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Chapter 2: Demand & Supply. Agenda (Game Plan) n Markets & Circular Flow Diagram n What is demand? n The law of demand n The demand curve n Determinants.

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Presentation on theme: "Chapter 2: Demand & Supply. Agenda (Game Plan) n Markets & Circular Flow Diagram n What is demand? n The law of demand n The demand curve n Determinants."— Presentation transcript:

1 Chapter 2: Demand & Supply

2 Agenda (Game Plan) n Markets & Circular Flow Diagram n What is demand? n The law of demand n The demand curve n Determinants of demand n Change in demand vs. change in quantity demanded n The law of diminishing marginal utility n Elasticity of Demand

3 What is a Market? n Any network that brings buyers and sellers together so they can exchange goods and services n Doesn’t have to be a physical place, but can be done over the internet, phone or fax n Exists wherever supply and demand determine the price and quantity of goods and services sold n Some markets are Global (Oil) others are local (Hot dogs)

4 The Circular Flow Diagram n Demonstrates how households & businesses interact n Households are buyers (concept of demand) n Businesses are sellers (concept of supply)

5 Circular Flow Between Businesses and Households Business Households Consumer Goods & Services Money (household income) Economic Resources (land, labour, Capital & entrepreneurial skills) Money (consumer spending)

6 Demand: The Consumer Side n Is the quantities of a good or service that buyers are willing and able to purchase at various prices n Demand schedule shows the various prices and quantity demanded at each price n Economists consistently will gather data and put it into a schedule n Then to make it visually easier to understand, put the schedule into graph form

7 The Law of Demand n Law of Demand: An increase in price will cause a decrease in quantity demanded (and vice versa) n A decrease in price will cause an increase in quantity demanded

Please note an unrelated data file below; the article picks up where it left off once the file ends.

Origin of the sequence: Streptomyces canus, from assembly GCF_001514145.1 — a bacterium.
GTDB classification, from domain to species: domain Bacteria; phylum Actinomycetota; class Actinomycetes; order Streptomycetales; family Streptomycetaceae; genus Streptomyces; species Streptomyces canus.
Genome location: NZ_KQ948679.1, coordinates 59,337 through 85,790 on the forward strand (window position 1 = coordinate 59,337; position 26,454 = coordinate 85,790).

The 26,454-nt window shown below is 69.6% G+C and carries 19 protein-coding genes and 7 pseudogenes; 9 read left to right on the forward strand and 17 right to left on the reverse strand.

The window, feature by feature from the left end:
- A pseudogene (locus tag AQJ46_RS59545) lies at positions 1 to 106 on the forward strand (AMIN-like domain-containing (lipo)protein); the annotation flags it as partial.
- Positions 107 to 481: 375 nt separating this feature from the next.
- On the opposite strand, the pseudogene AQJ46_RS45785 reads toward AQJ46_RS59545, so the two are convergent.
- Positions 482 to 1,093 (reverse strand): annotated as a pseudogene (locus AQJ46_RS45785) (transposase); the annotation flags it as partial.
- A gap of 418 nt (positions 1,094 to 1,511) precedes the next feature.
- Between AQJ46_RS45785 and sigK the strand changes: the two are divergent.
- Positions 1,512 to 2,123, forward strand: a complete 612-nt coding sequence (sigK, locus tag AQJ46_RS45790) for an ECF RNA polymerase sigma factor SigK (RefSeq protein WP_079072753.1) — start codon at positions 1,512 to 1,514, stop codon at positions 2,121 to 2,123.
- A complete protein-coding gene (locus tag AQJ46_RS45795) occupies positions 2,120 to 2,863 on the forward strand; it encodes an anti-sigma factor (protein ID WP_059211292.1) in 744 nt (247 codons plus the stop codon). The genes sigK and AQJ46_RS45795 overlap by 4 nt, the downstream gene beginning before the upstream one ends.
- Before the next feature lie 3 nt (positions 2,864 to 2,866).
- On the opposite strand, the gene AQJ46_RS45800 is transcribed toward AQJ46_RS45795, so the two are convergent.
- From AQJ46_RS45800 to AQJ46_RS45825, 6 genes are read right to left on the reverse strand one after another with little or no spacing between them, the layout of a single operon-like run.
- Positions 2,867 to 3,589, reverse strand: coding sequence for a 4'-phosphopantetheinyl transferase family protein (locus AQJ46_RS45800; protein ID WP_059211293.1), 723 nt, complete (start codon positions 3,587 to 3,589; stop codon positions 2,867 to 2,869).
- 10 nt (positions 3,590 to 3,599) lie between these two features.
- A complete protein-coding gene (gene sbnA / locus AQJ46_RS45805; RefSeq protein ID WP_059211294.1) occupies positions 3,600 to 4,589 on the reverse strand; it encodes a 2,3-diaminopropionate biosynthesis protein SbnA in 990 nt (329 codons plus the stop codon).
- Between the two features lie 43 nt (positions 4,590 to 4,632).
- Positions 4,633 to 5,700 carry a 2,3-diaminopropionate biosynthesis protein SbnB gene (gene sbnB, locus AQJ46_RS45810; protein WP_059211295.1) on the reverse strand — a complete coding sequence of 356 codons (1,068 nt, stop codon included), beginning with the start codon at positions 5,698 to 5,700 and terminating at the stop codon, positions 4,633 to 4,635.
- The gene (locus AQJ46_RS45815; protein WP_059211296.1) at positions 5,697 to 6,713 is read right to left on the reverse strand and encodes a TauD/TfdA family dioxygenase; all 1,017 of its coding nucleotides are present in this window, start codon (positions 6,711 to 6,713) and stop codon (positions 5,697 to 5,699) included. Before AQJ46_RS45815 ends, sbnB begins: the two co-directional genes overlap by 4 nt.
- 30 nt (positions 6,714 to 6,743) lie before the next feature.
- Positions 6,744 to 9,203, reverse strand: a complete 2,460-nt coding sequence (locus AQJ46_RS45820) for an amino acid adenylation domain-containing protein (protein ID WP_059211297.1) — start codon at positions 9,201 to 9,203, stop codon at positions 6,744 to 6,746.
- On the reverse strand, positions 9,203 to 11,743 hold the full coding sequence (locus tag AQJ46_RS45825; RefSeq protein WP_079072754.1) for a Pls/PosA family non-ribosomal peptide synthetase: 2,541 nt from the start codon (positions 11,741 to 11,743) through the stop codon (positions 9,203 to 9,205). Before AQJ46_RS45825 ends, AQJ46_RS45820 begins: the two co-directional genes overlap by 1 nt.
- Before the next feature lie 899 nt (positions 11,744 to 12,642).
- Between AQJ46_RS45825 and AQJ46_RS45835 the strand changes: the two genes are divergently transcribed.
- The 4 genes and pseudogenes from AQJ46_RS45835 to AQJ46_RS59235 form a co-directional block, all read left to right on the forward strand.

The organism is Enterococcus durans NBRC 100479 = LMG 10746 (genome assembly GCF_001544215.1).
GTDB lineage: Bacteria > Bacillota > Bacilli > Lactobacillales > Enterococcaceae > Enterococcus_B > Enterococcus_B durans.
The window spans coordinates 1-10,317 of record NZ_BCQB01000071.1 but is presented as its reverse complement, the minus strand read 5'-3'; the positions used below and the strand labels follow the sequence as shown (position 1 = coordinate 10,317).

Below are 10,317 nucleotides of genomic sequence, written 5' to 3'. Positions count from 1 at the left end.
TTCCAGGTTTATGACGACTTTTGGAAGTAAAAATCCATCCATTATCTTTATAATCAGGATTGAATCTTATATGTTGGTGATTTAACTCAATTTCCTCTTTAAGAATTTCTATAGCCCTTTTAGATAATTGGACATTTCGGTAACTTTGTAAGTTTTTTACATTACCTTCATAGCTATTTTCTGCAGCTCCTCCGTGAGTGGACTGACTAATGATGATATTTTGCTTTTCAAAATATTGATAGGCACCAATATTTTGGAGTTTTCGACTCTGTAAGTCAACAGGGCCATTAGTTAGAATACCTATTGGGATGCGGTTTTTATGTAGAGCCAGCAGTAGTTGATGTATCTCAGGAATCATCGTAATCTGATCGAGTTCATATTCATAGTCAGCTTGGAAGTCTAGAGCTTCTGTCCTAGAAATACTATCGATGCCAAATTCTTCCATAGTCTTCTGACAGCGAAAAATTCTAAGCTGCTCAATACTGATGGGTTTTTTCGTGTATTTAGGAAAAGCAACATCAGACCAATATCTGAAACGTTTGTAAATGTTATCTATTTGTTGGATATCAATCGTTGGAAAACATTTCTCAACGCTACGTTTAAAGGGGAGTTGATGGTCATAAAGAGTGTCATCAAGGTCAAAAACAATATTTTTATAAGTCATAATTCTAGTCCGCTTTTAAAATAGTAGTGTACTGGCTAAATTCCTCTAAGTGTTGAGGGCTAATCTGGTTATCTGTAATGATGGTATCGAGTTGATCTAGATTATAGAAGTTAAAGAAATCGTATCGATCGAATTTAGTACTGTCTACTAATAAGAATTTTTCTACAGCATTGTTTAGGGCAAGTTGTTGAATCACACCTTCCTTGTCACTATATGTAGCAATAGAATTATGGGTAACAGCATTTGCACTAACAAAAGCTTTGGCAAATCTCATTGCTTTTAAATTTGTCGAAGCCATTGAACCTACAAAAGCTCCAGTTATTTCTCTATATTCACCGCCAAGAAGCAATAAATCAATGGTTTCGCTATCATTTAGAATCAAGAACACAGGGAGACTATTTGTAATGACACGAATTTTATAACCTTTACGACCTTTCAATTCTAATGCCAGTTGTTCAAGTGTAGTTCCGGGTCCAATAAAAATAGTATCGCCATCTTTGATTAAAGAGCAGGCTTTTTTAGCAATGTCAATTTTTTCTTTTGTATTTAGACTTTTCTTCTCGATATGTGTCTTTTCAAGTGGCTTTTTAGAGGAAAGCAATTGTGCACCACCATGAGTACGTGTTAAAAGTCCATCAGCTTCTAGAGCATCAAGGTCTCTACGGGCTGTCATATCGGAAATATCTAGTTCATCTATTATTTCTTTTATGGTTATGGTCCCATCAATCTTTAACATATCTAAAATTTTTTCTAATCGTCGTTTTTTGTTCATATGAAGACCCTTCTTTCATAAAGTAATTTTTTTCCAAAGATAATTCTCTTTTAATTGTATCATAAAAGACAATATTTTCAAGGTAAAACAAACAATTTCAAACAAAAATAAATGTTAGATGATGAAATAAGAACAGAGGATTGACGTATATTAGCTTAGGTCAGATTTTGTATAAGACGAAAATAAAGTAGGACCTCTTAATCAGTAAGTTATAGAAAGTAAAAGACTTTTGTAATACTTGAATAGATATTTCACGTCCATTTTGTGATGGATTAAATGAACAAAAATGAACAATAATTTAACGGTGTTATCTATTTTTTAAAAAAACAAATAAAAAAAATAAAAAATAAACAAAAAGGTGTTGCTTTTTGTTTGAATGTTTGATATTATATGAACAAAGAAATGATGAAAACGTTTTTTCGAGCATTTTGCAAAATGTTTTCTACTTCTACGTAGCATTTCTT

8 The Demand Curve Price Quantity D P$P$ Q0

9 The Law of Demand n There is an indirect relationship between price (P) and quantity demanded (Qd) n P Qd

10 Change In Demand (D) vs. Change in Quantity Demanded (Qd) n A change in quantity demanded (QD) occurs when there is a change in price (Ceteris Paribus) n This is represented by a move along the demand curve. n A change in demand (D) occurs when there is a change in a demand determinant n This is represented by a shift of the demand curve

11 Effect of an Increase in Demand Price Level Quantity D Q 0 D1D1D1D1 P$P$

12 Effect of a Decrease in Demand Price Level Quantity D Q 0 D0D0D0D0 P$P$

13 Determinants of Demand 1. Number of buyers  More buyers = more demand & fewer buyers = less demand 2. Income effect  For normal products increased income = increased demand, For inferior products (e.g. canned meat) increased income = decreased demand 3. Prices of Substitute Products  A price increase (decrease) in one product causes an increase (decrease) in the demand for its substitute Eg: Butter/Margarine

14 Determinants of Demand 4. Prices of Complementary Products A price increase (decrease) in one product causes a decrease (increase) in the demand for its substitute Eg: Cars and gas, DVD players & DVD’s 5. Consumer Preferences  A change in consumers tastes and preferences also affects demand. Eg. Nutrition, fashion, safety. 6. Consumer Expectations  Expectation of future price changes will alter current demand (e.g. gas price increases the immediate future will cause consumer to fill their tanks earlier)

15 Law of Diminishing Marginal Utility n Law of Diminishing Marginal Utility  satisfaction diminishes with increased consumption. Therefore must decrease price to increase consumption n Each additional unit of a good or service that is consumed brings less satisfaction or “utils” than the previous unit consumed n This helps explain why the demand curve is downward sloping n Measurement in utils of human satisfaction when consuming products n Consume up to and including the point where your satisfaction level is equal between two products MU / P1 = MU / P2

16 Elasticity of Demand n Shows the responsiveness of the quantity demanded to a change in price n P x Qd = TR (total revenue) n Elastic Demand n P < Qd n Inelastic Demand n P > Qd n Unitary Demand n P = Qd

17 Factors Affecting Price Elasticity of Demand Portion of Consumer Incomes Access to Substitutes Necessities vs. Luxuries Time

18 FACTORS AFFECTING ELASTICITY OF DEMAND 1. Portion of Consumer Incomes – Products taking up larger portions of income are more responsive (elastic) to price changes (stereo, rent) – Smaller purchases tend to be more inelastic (bread, milk, salt) 2. Access to Substitutes – The demand for products with close substitutes will be more elastic (e.g. margarine and butter)

19 FACTORS AFFECTING ELASTICITY OF DEMAND 3. Necessities vs. Luxuries – Consumers usually purchase similar quantities of basic necessities (such as milk, eggs, bread etc) regardless of price. Therefore, demand is inelastic. – Luxury items (such as vacations, jewelry, boats) tend to be elastic. 4. Time – Demand tends to be more elastic over time. – Eg. Petroleum, natural gas, electricity

20 Applications n Homework P #1-7 n Determinant of Demand Exercise (blue sheet) n Article & Questions: Electronic Gadgets


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